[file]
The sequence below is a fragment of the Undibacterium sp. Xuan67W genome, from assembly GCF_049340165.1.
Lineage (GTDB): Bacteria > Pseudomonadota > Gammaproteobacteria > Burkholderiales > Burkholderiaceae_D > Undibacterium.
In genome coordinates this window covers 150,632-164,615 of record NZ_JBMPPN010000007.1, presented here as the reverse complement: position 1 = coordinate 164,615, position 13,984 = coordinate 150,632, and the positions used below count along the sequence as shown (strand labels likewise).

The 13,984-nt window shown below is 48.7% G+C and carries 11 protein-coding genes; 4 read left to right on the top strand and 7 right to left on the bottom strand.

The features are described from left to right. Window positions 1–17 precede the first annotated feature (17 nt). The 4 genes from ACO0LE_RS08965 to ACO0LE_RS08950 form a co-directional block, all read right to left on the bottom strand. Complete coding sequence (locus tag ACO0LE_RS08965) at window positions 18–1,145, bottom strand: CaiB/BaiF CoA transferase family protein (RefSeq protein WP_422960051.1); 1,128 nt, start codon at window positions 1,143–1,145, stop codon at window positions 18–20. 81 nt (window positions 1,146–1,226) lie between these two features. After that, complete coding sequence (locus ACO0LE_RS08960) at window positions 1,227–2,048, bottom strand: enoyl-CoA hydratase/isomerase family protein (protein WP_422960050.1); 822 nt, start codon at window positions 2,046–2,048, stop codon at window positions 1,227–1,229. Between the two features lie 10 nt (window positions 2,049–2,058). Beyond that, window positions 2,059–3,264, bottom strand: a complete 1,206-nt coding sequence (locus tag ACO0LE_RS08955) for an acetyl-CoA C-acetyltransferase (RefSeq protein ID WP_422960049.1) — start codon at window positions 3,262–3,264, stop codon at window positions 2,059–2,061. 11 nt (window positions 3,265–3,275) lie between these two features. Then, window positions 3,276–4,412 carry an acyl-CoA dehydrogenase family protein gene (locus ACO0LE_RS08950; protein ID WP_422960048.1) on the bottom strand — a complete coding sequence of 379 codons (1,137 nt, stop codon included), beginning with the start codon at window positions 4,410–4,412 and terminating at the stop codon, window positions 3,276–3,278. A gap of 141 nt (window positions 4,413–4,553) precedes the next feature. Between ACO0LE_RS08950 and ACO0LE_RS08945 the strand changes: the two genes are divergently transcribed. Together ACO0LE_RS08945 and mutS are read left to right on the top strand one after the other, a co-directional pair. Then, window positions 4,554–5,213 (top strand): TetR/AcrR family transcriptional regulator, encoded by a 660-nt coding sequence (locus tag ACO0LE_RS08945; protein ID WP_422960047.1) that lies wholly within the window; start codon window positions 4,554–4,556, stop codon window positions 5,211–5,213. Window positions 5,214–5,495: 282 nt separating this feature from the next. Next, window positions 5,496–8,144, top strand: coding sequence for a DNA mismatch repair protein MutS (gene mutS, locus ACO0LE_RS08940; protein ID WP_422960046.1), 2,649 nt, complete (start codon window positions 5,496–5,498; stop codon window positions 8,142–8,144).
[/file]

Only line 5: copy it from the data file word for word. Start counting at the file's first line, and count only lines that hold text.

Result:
The features are described from left to right. Window positions 1–17 precede the first annotated feature (17 nt). The 4 genes from ACO0LE_RS08965 to ACO0LE_RS08950 form a co-directional block, all read right to left on the bottom strand. Complete coding sequence (locus tag ACO0LE_RS08965) at window positions 18–1,145, bottom strand: CaiB/BaiF CoA transferase family protein (RefSeq protein WP_422960051.1); 1,128 nt, start codon at window positions 1,143–1,145, stop codon at window positions 18–20. 81 nt (window positions 1,146–1,226) lie between these two features. After that, complete coding sequence (locus ACO0LE_RS08960) at window positions 1,227–2,048, bottom strand: enoyl-CoA hydratase/isomerase family protein (protein WP_422960050.1); 822 nt, start codon at window positions 2,046–2,048, stop codon at window positions 1,227–1,229. Between the two features lie 10 nt (window positions 2,049–2,058). Beyond that, window positions 2,059–3,264, bottom strand: a complete 1,206-nt coding sequence (locus tag ACO0LE_RS08955) for an acetyl-CoA C-acetyltransferase (RefSeq protein ID WP_422960049.1) — start codon at window positions 3,262–3,264, stop codon at window positions 2,059–2,061. 11 nt (window positions 3,265–3,275) lie between these two features. Then, window positions 3,276–4,412 carry an acyl-CoA dehydrogenase family protein gene (locus ACO0LE_RS08950; protein ID WP_422960048.1) on the bottom strand — a complete coding sequence of 379 codons (1,137 nt, stop codon included), beginning with the start codon at window positions 4,410–4,412 and terminating at the stop codon, window positions 3,276–3,278. A gap of 141 nt (window positions 4,413–4,553) precedes the next feature. Between ACO0LE_RS08950 and ACO0LE_RS08945 the strand changes: the two genes are divergently transcribed. Together ACO0LE_RS08945 and mutS are read left to right on the top strand one after the other, a co-directional pair. Then, window positions 4,554–5,213 (top strand): TetR/AcrR family transcriptional regulator, encoded by a 660-nt coding sequence (locus tag ACO0LE_RS08945; protein ID WP_422960047.1) that lies wholly within the window; start codon window positions 4,554–4,556, stop codon window positions 5,211–5,213. Window positions 5,214–5,495: 282 nt separating this feature from the next. Next, window positions 5,496–8,144, top strand: coding sequence for a DNA mismatch repair protein MutS (gene mutS, locus ACO0LE_RS08940; protein ID WP_422960046.1), 2,649 nt, complete (start codon window positions 5,496–5,498; stop codon window positions 8,142–8,144).